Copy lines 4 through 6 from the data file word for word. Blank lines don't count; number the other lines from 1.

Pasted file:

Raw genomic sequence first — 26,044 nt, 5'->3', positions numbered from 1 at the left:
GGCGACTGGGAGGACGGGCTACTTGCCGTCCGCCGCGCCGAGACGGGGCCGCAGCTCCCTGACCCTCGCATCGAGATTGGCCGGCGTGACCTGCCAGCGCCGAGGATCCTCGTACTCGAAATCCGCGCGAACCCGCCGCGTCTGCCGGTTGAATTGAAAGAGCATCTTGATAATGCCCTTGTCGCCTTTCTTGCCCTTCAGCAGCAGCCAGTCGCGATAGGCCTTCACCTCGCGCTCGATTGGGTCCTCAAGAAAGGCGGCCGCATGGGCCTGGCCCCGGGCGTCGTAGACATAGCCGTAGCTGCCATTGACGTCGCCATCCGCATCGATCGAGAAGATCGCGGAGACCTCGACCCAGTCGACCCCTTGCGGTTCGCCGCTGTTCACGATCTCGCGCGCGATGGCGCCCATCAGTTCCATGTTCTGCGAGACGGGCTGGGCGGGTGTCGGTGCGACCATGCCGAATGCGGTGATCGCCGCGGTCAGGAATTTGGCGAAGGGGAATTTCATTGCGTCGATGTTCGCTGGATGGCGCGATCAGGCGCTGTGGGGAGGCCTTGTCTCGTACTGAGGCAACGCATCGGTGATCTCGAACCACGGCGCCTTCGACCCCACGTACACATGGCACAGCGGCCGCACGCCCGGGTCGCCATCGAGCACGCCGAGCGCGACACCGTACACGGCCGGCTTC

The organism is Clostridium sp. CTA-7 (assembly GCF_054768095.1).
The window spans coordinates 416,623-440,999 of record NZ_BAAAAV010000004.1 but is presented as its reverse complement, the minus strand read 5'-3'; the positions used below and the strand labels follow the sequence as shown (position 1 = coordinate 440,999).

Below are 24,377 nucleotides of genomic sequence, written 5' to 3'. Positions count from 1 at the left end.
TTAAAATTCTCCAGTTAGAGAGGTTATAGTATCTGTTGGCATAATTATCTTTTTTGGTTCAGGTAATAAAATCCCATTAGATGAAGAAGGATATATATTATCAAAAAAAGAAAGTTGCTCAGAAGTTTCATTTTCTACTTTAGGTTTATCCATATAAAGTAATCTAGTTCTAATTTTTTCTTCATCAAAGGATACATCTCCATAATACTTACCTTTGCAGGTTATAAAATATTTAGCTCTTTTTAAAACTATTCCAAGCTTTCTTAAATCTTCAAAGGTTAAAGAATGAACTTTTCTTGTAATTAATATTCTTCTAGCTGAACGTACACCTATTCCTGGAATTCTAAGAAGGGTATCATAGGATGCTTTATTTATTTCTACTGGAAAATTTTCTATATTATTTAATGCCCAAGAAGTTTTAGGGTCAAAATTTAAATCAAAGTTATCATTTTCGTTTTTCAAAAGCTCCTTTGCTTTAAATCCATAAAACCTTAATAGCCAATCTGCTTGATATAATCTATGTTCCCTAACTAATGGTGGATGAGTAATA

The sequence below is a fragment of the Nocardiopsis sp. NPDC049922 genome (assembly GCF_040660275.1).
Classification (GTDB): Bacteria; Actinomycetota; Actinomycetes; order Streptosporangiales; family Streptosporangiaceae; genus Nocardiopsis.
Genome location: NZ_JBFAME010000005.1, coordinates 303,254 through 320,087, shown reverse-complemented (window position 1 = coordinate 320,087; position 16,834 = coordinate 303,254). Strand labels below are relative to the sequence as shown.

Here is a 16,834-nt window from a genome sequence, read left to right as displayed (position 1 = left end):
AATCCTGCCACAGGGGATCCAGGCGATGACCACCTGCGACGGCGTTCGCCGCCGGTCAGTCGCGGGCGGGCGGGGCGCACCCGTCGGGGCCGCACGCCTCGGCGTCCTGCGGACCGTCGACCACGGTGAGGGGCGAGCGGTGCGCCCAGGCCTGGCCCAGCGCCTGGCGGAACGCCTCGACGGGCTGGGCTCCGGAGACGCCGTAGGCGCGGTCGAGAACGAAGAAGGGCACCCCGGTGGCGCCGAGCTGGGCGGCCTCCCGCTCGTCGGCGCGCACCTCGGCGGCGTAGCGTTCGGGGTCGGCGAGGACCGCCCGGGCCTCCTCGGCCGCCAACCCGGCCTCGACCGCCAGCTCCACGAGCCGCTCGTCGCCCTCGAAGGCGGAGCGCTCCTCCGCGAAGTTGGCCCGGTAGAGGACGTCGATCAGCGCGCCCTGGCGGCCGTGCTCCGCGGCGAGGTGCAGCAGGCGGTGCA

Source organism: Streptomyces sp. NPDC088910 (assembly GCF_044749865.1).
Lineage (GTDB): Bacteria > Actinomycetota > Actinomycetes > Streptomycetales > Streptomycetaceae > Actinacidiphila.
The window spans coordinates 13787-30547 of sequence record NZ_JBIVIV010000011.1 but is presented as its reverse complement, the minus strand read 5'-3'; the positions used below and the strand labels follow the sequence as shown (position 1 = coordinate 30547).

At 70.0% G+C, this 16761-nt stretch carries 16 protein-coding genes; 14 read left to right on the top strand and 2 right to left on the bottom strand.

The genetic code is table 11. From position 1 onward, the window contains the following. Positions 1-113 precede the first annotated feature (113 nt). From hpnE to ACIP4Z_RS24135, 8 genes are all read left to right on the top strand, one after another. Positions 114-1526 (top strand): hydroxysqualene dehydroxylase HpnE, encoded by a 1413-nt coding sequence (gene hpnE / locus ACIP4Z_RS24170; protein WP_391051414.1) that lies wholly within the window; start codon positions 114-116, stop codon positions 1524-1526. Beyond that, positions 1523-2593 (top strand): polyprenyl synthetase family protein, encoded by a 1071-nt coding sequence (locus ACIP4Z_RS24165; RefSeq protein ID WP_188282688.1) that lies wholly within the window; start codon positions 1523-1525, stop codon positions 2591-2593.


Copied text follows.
The window spans coordinates 416,623-440,999 of record NZ_BAAAAV010000004.1 but is presented as its reverse complement, the minus strand read 5'-3'; the positions used below and the strand labels follow the sequence as shown (position 1 = coordinate 440,999).

Below are 24,377 nucleotides of genomic sequence, written 5' to 3'. Positions count from 1 at the left end.
TTAAAATTCTCCAGTTAGAGAGGTTATAGTATCTGTTGGCATAATTATCTTTTTTGGTTCAGGTAATAAAATCCCATTAGATGAAGAAGGATATATATTATCAAAAAAAGAAAGTTGCTCAGAAGTTTCATTTTCTACTTTAGGTTTATCCATATAAAGTAATCTAGTTCTAATTTTTTCTTCATCAAAGGATACATCTCCATAATACTTACCTTTGCAGGTTATAAAATATTTAGCTCTTTTTAAAACTATTCCAAGCTTTCTTAAATCTTCAAAGGTTAAAGAATGAACTTTTCTTGTAATTAATATTCTTCTAGCTGAACGTACACCTATTCCTGGAATTCTAAGAAGGGTATCATAGGATGCTTTATTTATTTCTACTGGAAAATTTTCTATATTATTTAATGCCCAAGAAGTTTTAGGGTCAAAATTTAAATCAAAGTTATCATTTTCGTTTTTCAAAAGCTCCTTTGCTTTAAATCCATAAAACCTTAATAGCCAATCTGCTTGATATAATCTATGTTCCCTAACTAATGGTGGATGAGTAATA